Financial performance is often strong for incumbents that have captured winner-takes-all markets, but new entrants have their eyes on growing profits. Industries in this period also have rapid product cycles and fleet-footed customers. Staying ahead of the curve is an imperative in this period.

Surprisingly, relatively few Software & Platforms companies are investing in newer technologies such as edge and fog computing, or extended reality technologies. Less than 40% plan to adopt any of those newer technologies in the next five years.

More ambitious companies go beyond today’s proven technologies to innovate at the next frontier, where they can discover potentially disruptive ideas. Ultimately, they understand that the best way to prepare for the future is to create it.


Progressively bolster and allocate your innovation investments so you can test and turn new ideas into commercial realities faster.

Industries in this period have benefited from decades-old business models that served them well. Unsurprisingly, they aren’t prepared to let go of proven success formulas. Disruptors are kept at bay by the incumbents—for now. The relative success of companies in these industries doesn’t mean they’re invincible, though. Not if fault lines and inefficiencies are ignored.

Chemicals companies, for example, are performing strongly, with average annual revenue growth rates of 5.7% over the past five years. But investment in the future is showing signs of slowing. This comes at a time of rising threats: Unique VC deals in the industry have more than tripled, from 226 in 2011 to 691 in 2018.

Leaders in these industries focus on building a pipeline of new ideas rather than sweating their core assets. More importantly, they bolster and allocate the capital necessary to ensure they can commercialize new ideas with future potential before their competitors do.


Commit to scaling new ideas with ecosystem partners who can provide access to technologies and specialized talent.

Industries in this period have the benefit of being well-established and asset-rich. And, the incumbents in these industries tend to be older than others: Sixty-four years on average, compared with just 42 for those in the Viability period.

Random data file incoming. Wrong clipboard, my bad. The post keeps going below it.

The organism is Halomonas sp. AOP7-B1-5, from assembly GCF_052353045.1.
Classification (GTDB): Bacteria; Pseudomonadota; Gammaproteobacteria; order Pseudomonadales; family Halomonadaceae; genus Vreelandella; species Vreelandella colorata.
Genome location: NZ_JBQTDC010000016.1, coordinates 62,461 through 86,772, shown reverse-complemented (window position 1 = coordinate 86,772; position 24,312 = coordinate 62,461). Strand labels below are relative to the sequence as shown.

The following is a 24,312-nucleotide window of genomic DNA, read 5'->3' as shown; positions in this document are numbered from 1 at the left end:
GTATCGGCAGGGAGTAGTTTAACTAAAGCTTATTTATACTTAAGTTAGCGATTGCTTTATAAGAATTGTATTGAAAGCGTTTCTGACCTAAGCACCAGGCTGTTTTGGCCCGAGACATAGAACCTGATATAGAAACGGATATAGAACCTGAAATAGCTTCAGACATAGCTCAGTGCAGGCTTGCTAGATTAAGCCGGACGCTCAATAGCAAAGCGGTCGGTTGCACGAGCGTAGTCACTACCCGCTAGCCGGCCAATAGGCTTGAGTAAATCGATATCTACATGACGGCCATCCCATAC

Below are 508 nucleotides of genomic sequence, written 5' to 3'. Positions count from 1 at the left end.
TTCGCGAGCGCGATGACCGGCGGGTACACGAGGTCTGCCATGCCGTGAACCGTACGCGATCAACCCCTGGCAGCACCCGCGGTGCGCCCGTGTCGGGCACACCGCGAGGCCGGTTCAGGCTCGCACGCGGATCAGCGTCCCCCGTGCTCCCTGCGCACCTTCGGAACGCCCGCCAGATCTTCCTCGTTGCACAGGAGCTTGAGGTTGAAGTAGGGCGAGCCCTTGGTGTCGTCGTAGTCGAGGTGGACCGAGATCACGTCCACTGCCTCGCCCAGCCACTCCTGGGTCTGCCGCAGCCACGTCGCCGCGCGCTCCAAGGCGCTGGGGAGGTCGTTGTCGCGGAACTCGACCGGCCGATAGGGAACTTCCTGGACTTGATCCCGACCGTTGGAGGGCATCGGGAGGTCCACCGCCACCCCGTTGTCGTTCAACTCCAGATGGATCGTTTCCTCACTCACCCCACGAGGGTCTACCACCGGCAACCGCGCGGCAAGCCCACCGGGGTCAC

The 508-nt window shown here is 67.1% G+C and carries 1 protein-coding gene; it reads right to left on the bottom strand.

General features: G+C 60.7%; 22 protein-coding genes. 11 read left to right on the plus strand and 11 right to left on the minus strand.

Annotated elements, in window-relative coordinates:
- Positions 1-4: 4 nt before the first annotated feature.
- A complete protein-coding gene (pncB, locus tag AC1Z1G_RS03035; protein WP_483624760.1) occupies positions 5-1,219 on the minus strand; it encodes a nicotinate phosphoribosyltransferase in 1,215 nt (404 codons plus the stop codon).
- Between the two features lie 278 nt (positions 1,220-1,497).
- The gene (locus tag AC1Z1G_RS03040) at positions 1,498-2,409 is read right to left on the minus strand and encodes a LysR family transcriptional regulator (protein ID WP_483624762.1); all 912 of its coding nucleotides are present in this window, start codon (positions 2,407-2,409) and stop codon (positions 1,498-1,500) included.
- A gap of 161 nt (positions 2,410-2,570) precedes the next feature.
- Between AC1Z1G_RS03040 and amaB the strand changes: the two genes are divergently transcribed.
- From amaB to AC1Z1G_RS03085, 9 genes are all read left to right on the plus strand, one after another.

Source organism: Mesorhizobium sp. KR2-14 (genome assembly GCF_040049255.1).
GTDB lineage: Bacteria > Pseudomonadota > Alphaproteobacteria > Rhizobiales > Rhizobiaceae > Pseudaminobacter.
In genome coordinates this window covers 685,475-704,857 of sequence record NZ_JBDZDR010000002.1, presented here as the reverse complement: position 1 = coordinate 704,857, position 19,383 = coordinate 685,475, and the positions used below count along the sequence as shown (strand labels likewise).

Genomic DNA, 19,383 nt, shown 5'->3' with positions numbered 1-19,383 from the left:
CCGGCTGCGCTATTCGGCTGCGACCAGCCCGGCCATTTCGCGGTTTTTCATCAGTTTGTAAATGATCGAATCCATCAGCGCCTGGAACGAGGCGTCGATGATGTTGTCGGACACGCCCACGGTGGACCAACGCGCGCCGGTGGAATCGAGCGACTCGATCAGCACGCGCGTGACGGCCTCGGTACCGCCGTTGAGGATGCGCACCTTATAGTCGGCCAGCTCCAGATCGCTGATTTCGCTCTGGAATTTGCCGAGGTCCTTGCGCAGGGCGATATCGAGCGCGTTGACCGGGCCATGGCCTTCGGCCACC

The new entrants that do emerge initially attack incumbents at the product and service level rather than competing across the value chain. But for most, the squeeze often isn’t severe enough to inspire substantial action. Incumbents often ponder for too long and lack the risk appetite to invest in new growth ideas early. Opportunities exist for those that can see beyond short-term pressures and set their sights on creating scalable businesses that will matter tomorrow. Large companies have realized that to succeed, they need to commit to scaling new ideas with ecosystem partners who can provide access to technologies and specialized talent.


Establish a specialized entity such as an “innovation lab” or a “digital factory” in order to bring meaningful innovation into your established business.

Industries in this period feel the pinch. Financial performance has dropped off as fault lines that developed amongst incumbents have been exploited by disruptors who are eating their market share. And there is little sign of abatement—the future looks equally difficult as inefficiencies and underinvestment in innovation are exposed. They face difficult prospects, requiring them to make radical choices in the core business.

In the Retail sector, ever-growing platform-based competition has forced some hard choices. The historically slow innovation displayed by traditional retail players is changing—$5 billion is expected to be spent on AI technology in 2019. But more than a digital veneer is needed.

A separate study we conducted found that 80% of companies in the Retail and CG&S sectors had altered their strategy as a consequence of disruption. Some of its incumbents show tenacity, while others try to do too much too soon.

Leading companies juggle the twin challenges of prolonging the lifespan of their legacy business while also investing in new areas. The former requires a restructuring that supports continual internal disruption in order to mitigate external threats.

Time for courage

No longer can companies assume that disruption is just a passing storm they need to ride out. As Bob Iger, Chairman and CEO of the Walt Disney Company, once said: “We have to be different when that storm clears. We can’t be the same”.

Responding to persistent disruption requires a radical departure from familiar strategies. Your path to repositioning starts by understanding the disruption trends: How disruptable is your industry today? How has disruption evolved in your industry over time? It takes shape when you put innovation to work in ways that enable you to set the right pace - whether you create your next cutting edge earlier than others, fund your future bets to turn new ideas into commercial reality, scale ideas faster through new partnerships or develop world-class in-house innovation capabilities.

Then your company will not only be different once the storm clears: It’ll be stronger for the next one.

Get the essentials

How leading companies invest and innovate to harness the power of disruption.


10 minute read

About the authors

Omar Abbosh

Group Chief Executive, Communications, Media & Technology Group

Paul Nunes

Global Managing Director of Thought Leadership at Accenture Research

Dr. Vedrana Savic

Managing Director of Thought Leadership at Accenture Research

Michael Moore

Senior Principal, Thought Leadership at Accenture Research